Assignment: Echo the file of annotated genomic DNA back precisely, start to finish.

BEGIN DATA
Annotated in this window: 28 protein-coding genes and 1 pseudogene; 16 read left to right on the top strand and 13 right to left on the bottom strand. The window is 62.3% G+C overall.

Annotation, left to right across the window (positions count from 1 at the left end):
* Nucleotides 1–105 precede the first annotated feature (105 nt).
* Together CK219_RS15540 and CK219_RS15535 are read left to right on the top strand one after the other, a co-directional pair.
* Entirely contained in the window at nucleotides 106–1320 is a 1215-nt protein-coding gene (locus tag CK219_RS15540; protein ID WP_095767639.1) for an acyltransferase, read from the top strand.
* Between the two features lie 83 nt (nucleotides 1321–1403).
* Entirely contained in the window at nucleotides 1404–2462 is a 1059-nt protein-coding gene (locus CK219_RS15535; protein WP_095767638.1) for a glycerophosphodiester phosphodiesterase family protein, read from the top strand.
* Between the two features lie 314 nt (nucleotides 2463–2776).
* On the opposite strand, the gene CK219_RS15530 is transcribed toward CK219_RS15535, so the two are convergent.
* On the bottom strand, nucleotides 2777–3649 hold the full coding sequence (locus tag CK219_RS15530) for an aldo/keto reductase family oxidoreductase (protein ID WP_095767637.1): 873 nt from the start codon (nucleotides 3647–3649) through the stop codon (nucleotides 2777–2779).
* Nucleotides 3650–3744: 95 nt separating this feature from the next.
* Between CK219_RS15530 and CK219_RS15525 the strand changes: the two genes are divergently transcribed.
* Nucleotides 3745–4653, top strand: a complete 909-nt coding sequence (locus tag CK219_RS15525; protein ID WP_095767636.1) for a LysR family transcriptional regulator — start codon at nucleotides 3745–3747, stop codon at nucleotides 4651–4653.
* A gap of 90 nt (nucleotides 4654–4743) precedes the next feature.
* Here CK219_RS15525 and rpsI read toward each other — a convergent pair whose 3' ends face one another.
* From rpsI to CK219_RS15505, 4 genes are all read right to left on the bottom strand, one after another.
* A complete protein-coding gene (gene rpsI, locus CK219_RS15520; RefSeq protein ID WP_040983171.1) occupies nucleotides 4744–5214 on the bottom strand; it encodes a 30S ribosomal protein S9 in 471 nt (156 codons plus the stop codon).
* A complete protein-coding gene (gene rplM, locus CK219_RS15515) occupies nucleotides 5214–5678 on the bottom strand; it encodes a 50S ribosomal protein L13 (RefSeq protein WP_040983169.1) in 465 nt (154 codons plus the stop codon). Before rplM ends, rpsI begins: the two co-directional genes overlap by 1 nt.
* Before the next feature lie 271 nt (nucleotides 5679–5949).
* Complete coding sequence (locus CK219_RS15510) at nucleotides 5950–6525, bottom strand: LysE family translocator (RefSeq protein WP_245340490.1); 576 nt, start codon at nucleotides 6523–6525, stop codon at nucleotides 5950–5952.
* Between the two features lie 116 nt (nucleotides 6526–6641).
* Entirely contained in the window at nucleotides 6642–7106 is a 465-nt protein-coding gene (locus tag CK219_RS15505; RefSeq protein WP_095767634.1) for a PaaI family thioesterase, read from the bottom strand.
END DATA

Annotated in this window: 28 protein-coding genes and 1 pseudogene; 16 read left to right on the top strand and 13 right to left on the bottom strand. The window is 62.3% G+C overall.

Annotation, left to right across the window (positions count from 1 at the left end):
* Nucleotides 1–105 precede the first annotated feature (105 nt).
* Together CK219_RS15540 and CK219_RS15535 are read left to right on the top strand one after the other, a co-directional pair.
* Entirely contained in the window at nucleotides 106–1320 is a 1215-nt protein-coding gene (locus tag CK219_RS15540; protein ID WP_095767639.1) for an acyltransferase, read from the top strand.
* Between the two features lie 83 nt (nucleotides 1321–1403).
* Entirely contained in the window at nucleotides 1404–2462 is a 1059-nt protein-coding gene (locus CK219_RS15535; protein WP_095767638.1) for a glycerophosphodiester phosphodiesterase family protein, read from the top strand.
* Between the two features lie 314 nt (nucleotides 2463–2776).
* On the opposite strand, the gene CK219_RS15530 is transcribed toward CK219_RS15535, so the two are convergent.
* On the bottom strand, nucleotides 2777–3649 hold the full coding sequence (locus tag CK219_RS15530) for an aldo/keto reductase family oxidoreductase (protein ID WP_095767637.1): 873 nt from the start codon (nucleotides 3647–3649) through the stop codon (nucleotides 2777–2779).
* Nucleotides 3650–3744: 95 nt separating this feature from the next.
* Between CK219_RS15530 and CK219_RS15525 the strand changes: the two genes are divergently transcribed.
* Nucleotides 3745–4653, top strand: a complete 909-nt coding sequence (locus tag CK219_RS15525; protein ID WP_095767636.1) for a LysR family transcriptional regulator — start codon at nucleotides 3745–3747, stop codon at nucleotides 4651–4653.
* A gap of 90 nt (nucleotides 4654–4743) precedes the next feature.
* Here CK219_RS15525 and rpsI read toward each other — a convergent pair whose 3' ends face one another.
* From rpsI to CK219_RS15505, 4 genes are all read right to left on the bottom strand, one after another.
* A complete protein-coding gene (gene rpsI, locus CK219_RS15520; RefSeq protein ID WP_040983171.1) occupies nucleotides 4744–5214 on the bottom strand; it encodes a 30S ribosomal protein S9 in 471 nt (156 codons plus the stop codon).
* A complete protein-coding gene (gene rplM, locus CK219_RS15515) occupies nucleotides 5214–5678 on the bottom strand; it encodes a 50S ribosomal protein L13 (RefSeq protein WP_040983169.1) in 465 nt (154 codons plus the stop codon). Before rplM ends, rpsI begins: the two co-directional genes overlap by 1 nt.
* Before the next feature lie 271 nt (nucleotides 5679–5949).
* Complete coding sequence (locus CK219_RS15510) at nucleotides 5950–6525, bottom strand: LysE family translocator (RefSeq protein WP_245340490.1); 576 nt, start codon at nucleotides 6523–6525, stop codon at nucleotides 5950–5952.
* Between the two features lie 116 nt (nucleotides 6526–6641).
* Entirely contained in the window at nucleotides 6642–7106 is a 465-nt protein-coding gene (locus tag CK219_RS15505; RefSeq protein WP_095767634.1) for a PaaI family thioesterase, read from the bottom strand.